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30 Facts About Volcanoes

Yesterday we gave you 10 interesting facts about volcanoes but that was never a complete list. Today we will give you 30 more interesting fact about these deadly weapons of Nature. Volcanoes are synonymous to destruction and death. They will burn and destroy anything and everything that comes their way.

Volcanic ash, gases, lava bombs and lava flows are all very destructive on their own but Mother Nature appears to be never satisfied when unleashing these messengers of death. Any eruption of category 6 or beyond on VEI scale will also invite Tsunamis and shockwaves that will amplify the magnitude of destruction.

So, let us today learn 30 more interesting facts about volcanoes and find out more about their uniquely hellish qualities.

facts about volcanoes
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Facts about Volcanoes: 1-5

1. Anything that humans cannot control or are afraid of has been associated with gods and divinity. Volcanoes are no different. Ancient cultures had their own versions of volcano gods. Ancient Greeks had Hepaistos – the god of craftsmanship and fire. Hepaistos of Greeks inspired god Vulcan for the Romans. For Romans Vulcan was blacksmith of gods. It is being said that Vulcan’s forge was on Vulcano, a volcanic island from which the volcanoes derived their names.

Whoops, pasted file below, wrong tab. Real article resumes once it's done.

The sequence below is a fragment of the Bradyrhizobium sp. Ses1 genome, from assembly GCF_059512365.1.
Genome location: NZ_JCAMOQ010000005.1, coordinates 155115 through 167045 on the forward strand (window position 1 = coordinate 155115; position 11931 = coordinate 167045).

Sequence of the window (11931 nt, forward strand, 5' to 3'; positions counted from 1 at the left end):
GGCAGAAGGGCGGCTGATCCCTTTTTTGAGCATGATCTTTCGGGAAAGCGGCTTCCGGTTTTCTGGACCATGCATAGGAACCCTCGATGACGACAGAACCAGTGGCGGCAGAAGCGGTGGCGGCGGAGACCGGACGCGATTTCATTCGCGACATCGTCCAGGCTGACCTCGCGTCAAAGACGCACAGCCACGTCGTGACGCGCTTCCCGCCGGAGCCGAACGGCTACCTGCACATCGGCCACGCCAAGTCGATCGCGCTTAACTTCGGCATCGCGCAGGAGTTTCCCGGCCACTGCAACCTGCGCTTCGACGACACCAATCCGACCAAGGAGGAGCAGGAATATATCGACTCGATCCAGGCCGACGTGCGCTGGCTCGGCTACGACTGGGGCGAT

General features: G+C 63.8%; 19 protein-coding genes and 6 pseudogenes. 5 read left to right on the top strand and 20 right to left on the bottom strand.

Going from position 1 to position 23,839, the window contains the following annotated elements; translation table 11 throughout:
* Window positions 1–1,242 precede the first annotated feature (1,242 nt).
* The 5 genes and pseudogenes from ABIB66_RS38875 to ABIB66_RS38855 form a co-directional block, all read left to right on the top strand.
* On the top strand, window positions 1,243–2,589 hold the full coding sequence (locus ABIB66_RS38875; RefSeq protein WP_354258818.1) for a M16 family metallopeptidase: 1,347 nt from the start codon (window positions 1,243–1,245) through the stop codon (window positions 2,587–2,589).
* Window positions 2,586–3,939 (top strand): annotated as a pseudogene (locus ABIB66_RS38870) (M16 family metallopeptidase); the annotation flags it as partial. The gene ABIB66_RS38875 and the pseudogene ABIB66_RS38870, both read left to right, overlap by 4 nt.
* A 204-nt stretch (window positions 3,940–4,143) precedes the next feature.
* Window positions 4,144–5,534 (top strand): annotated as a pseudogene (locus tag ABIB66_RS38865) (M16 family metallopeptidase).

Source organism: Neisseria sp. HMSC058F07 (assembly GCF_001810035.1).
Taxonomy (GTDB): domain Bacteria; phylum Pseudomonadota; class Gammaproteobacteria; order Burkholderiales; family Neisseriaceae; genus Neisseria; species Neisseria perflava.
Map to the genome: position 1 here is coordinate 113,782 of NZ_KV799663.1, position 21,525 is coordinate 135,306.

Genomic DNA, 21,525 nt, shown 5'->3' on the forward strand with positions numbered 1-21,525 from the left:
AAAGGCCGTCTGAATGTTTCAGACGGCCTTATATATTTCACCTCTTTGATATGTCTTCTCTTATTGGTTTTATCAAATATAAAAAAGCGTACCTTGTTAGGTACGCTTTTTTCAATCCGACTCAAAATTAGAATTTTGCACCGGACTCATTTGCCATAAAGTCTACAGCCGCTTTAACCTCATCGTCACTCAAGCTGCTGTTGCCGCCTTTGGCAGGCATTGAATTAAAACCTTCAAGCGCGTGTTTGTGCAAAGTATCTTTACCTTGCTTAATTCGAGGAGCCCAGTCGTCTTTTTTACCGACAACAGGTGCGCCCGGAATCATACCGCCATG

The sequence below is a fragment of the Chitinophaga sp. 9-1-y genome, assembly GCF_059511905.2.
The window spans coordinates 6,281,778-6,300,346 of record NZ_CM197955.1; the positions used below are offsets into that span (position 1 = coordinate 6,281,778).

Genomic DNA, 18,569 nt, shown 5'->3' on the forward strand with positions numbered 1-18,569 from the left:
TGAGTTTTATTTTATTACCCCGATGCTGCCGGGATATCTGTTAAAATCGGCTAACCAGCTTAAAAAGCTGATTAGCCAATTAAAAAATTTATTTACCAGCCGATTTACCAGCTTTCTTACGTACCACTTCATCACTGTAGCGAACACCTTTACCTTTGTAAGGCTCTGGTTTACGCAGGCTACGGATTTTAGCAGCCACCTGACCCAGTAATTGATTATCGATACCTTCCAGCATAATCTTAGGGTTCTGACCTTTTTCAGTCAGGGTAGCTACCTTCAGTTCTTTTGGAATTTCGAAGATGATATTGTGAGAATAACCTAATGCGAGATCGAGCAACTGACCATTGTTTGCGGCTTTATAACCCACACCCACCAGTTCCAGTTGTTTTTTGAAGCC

2. Similar to Vulcan, we have Pele among Hawaiians. Pele is the goddess of volcanoes. According to stories and legends, Pele once fought with her sister Namakaokahai and this resulted in the creation of volcanoes and that Pele became the supreme commander of the volcanoes.

3. Native Americans are not far behind and their concept of gods of volcanoes is somewhat similar to that of Hawaiians. Native American legends say that volcanoes were created by a duel between gods named Skell and Llao. Interestingly different tribes of Native Americans have their own version of legends.